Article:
"How did you light these..." by BIlly Sauerland

Niki, Destiny, Kieth

Niki, Destiny, Kieth

I was asked about the lighting setup on a few portraits that I had shared in a FB post. The person asking was a design instructor I had in college. I thought it was neat and a little surprised that he asked, especially since he is a photographer as well. Responded that I would message him the layouts of the lighting setup.

I’ve been needing to put together a post, so I figured thats what I’ll do. So here are a couple lighting setups for some portraits that I do.

The first setup is for close up shots. I am a huge fan of Martin Schoeller, and I love his close up portrait work. I have watched a few different interviews with him as well have seen some behind the scenes videos of a few of his shoots. Seeing how he works, albeit remotely and without any real instruction, I have assimilated an approximation of his lighting setup and techniques. For the longest time the only light modifiers that I had were two 24” soft boxes. With that as a starting point I worked out a setup to begin to create images in that style. Just like any creative endeavor you copy to learn then grow your own through practice, then hopefully mastery of your craft.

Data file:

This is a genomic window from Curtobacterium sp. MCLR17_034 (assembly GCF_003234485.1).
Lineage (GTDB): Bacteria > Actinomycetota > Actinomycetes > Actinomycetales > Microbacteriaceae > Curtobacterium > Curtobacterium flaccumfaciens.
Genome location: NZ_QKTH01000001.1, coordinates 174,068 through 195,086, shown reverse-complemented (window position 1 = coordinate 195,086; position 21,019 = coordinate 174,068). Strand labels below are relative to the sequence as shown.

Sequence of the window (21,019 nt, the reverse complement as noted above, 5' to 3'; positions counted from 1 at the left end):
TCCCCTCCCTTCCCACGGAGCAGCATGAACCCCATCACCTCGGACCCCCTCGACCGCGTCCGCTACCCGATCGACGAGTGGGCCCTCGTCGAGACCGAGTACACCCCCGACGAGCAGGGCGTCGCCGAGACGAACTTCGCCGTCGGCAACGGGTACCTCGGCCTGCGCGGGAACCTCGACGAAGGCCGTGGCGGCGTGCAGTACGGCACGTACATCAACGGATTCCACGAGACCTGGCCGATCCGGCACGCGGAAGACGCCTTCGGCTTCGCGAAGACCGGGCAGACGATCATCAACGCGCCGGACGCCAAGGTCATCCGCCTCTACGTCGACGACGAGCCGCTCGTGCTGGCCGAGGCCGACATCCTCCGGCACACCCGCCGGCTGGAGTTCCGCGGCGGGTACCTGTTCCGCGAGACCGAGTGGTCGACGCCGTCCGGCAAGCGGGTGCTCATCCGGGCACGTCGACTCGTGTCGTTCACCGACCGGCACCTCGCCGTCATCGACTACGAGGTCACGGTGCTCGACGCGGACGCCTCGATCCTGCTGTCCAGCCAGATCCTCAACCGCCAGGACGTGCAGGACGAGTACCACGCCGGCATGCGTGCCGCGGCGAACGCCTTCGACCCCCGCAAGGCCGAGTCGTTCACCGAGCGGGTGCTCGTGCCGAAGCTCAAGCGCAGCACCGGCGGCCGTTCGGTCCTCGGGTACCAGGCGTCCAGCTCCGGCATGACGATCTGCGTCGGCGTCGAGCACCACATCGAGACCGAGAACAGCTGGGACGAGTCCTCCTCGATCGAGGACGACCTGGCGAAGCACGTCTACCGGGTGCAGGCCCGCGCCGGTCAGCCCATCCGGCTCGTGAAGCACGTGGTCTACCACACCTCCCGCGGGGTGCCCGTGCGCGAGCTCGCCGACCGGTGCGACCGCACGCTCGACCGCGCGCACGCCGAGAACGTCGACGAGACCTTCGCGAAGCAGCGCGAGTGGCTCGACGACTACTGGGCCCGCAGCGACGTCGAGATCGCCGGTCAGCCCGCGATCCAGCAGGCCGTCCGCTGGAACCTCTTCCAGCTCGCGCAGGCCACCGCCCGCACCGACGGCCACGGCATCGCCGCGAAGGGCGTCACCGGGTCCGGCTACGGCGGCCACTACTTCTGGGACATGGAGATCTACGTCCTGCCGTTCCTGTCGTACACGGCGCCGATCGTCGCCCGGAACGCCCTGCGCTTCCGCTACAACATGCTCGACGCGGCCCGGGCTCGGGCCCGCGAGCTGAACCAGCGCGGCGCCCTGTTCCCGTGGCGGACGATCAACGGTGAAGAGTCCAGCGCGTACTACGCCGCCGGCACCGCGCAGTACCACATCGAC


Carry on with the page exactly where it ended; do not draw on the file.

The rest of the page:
Here is the layout I used for my close-up portraits.

General Headshot (Niki).jpg

It’s pretty simple and basic, but thats how I like to keep things. I’m a big fan of the “KISS” method, “keep it simple stupid.”

The second setup is even simpler. I am also a huge fan of Rembrandt, and of course Rembrandt lighting. That little triangle of light on the cheek along with a nice transition from light to dark as the light trails off around the subject’s head makes me happy. Yeah, I do geek out over lighting sometimes.

Here is a simple setup, for single light portraits and one way I get that lovely little triangle.

Singlelight source (Kieth-Destiny).jpg

Basic, simple, thats how I roll, well kinda. Keeping things slightly askew and using the idea of 3/4 views and 45* angles is a great place to start. Just like the rule of thirds, try starting with your light at diagonal angles from your subject.

All of this of course is just a starting point, nothing is ever set in stone. Spend time playing with new ideas and techniques to build and improve your craft.

For more portraits, visit my People gallery.

Nexttime, “How did you edit these…”